As an online discussion grows longer, the probability of a comparison involving Nazis or Hitler approaches. In other words, Godwin put forth the hyperbolic observation that, given enough time, in any online discussion—regardless of topic or scope— someone inevitably criticizes some point made in the discussion by comparing it to beliefs held by Hitler and the Nazis.

(If you don’t believe this statement, I suggest you go spend some time in the comments section of the Austin American Statesman.)

I really don’t mean to be a cynic. I just think that, unless you live in a country where freedom of speech is repressed (sorry ACLU activists, the United States is NOT China or Syria), you should own up to your thoughts and opinions.

February 7, 2011

Predicting creativity

After discussing nuclear fission and solving the world’s problems, my husband and I started daydreaming about the upcoming release of the new Fleet Foxes album (out on May 3). Will it be better than their first LP? Or at least as good? What will the future bring?

(best song on their last album. I “hearted” 10 out of their 11 songs on my mp3 player.)

John, being a realist, dished out the following piece of advice to help manage our expectations:

Think of the worst song on their last album and imagine a CD comprised entirely of that.

According to him, the worst songs on an album are symptomatic of artists running out of creativity and needing to produce fillers to complete their projects. Many times, artists use up all their creativity in their first albums and fizzle out when they work on the sequel.
We’ve seen this happen to Band of Horses, Midlake, and too many others who we describe as now “hanging out in the Shearwater house.” So this could very well happen to our beloved Foxes (shudder).

(worst song in my humble opinion. The only one that didn’t get a heart.)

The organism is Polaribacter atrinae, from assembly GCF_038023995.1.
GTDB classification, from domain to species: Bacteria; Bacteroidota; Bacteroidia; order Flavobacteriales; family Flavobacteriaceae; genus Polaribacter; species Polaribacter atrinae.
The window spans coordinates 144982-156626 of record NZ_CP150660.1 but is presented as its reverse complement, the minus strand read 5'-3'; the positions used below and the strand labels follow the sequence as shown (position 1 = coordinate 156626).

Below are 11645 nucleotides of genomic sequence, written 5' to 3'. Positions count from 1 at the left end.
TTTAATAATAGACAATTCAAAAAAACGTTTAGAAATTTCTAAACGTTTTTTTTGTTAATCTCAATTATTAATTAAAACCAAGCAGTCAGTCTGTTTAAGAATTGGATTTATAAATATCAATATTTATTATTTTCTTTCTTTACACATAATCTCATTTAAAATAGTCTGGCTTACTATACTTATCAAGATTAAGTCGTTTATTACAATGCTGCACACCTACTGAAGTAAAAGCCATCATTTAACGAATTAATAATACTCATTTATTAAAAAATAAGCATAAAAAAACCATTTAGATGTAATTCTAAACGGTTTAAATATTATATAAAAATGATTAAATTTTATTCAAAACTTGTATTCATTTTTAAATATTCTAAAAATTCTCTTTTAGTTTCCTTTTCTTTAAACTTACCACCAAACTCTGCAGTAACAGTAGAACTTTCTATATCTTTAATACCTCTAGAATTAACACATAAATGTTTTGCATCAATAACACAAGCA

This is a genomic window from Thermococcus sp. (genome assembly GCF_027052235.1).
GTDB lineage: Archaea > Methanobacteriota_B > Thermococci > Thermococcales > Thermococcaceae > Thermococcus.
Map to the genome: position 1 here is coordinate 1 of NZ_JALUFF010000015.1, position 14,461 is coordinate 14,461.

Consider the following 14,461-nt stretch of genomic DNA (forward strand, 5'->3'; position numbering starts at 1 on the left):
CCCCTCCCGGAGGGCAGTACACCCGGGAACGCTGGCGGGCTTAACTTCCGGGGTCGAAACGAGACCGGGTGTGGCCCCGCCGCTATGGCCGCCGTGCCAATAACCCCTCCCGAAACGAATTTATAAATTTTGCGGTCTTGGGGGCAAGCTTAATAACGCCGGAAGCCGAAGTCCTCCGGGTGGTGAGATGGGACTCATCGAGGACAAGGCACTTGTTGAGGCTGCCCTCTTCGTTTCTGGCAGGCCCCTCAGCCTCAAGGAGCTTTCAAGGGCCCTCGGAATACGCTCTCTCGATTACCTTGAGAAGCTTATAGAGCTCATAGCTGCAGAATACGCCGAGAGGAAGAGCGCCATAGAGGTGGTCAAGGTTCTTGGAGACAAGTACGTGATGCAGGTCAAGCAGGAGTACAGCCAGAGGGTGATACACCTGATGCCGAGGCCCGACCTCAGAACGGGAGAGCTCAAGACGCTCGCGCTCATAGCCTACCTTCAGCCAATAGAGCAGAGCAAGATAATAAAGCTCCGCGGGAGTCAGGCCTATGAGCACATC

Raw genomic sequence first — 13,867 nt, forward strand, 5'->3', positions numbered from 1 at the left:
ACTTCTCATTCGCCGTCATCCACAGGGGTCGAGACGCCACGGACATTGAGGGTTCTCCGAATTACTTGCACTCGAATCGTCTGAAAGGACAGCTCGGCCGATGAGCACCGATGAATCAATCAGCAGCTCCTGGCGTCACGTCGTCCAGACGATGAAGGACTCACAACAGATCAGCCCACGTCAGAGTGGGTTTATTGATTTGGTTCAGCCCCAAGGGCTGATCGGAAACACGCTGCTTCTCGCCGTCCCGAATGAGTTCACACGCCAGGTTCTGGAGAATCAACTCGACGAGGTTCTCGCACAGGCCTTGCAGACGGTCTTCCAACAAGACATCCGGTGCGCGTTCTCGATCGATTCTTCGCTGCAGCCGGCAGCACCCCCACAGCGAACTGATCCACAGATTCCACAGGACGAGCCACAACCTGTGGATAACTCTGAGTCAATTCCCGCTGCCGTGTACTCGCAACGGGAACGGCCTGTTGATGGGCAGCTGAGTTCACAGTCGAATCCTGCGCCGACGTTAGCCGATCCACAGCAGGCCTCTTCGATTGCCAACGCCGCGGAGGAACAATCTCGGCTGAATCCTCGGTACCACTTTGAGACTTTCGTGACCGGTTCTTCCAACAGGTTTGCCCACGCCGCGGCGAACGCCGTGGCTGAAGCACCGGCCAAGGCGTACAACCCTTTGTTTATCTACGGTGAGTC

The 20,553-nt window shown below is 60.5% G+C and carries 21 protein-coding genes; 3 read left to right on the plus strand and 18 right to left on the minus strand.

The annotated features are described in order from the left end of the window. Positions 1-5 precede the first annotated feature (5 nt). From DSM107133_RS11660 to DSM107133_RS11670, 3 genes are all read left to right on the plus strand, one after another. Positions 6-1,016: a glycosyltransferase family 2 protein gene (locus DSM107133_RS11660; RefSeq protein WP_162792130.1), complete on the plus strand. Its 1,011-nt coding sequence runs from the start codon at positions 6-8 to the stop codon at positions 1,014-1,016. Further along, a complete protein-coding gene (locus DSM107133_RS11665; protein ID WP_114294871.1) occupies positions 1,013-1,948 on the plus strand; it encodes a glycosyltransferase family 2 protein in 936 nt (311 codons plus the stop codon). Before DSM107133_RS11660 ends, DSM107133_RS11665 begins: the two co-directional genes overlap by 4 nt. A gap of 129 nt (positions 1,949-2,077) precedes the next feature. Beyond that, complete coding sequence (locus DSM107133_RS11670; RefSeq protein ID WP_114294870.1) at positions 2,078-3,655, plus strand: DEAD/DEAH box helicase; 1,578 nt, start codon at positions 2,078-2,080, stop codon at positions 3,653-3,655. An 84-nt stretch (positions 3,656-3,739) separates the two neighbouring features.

I wonder if this theory can be applied to other creative areas in life. I was trying to think of this concept in terms of books and chapters, but, according to John, songs are “self-contained environments” when chapters aren’t (can you tell how philosophical we get about music?).

While I appreciate John’s conservative and rational approach to creativity prediction, I like to hold on to the hope that sparks will fly no matter what. While music can be created scientifically using algorithms, a true piece of art also contains a soul. This soul may waver, explaining some inconsistency in the musician’s output, but it’s still there. It cannot be mathematically replicated or measured. Pressures of the music industry may cause great songs to be born prematurely, with little time to mature, but talent will find its way through the system.
If an artist’s music has punched me in the stomach, leaving me breathless and in an awe, I’ll stick around – weathering the blandness and waiting for the next revelation.

February 4, 2011

Kenneth Cole Tweets

The end of the era I foretold a few posts ago isn’t here yet. And the past day has been a momentous one in Twitter affairs (Noam Chomsky won’t mind me borrowing his sentence).

It all started with the following remark tweeted by Kenneth Cole, the clothing retailer:

Millions are in uproar in #Cairo. Rumor is they heard our new spring collection is now available online at

There was some uproar indeed but it came from the online community who was outraged by this callous tweet. Kenneth Cole was blamed for making light of a serious situation, exploiting current events and hijacking the #Cairo hash-tag, used to group Egypt-relevant tweets.

Kenneth Cole responded by deleting the tweet (bad move!) and publishing an apology on his Facebook page (smart move). I’m against deleting tweets because by the time one realizes they should be removed, they’ve already been re-tweeted by a bunch of people and, as such, will always remain on record anyway. This makes the deletion of tweets appear like an attempt to conceal things.

Lo and behold, a newcomer enters the Twitter scene less than an hour later. Behold KennethColePR – the impersonation account – and the following zingers:

Parents of Hiroshima — you’ll melt when you see our new kids collection! #KennethColeTweets

People of Australia: Water up to your ankles? We’ve got your Kenneth Cole capris right here! #KennethColeTweets

(there’s more where these came from.)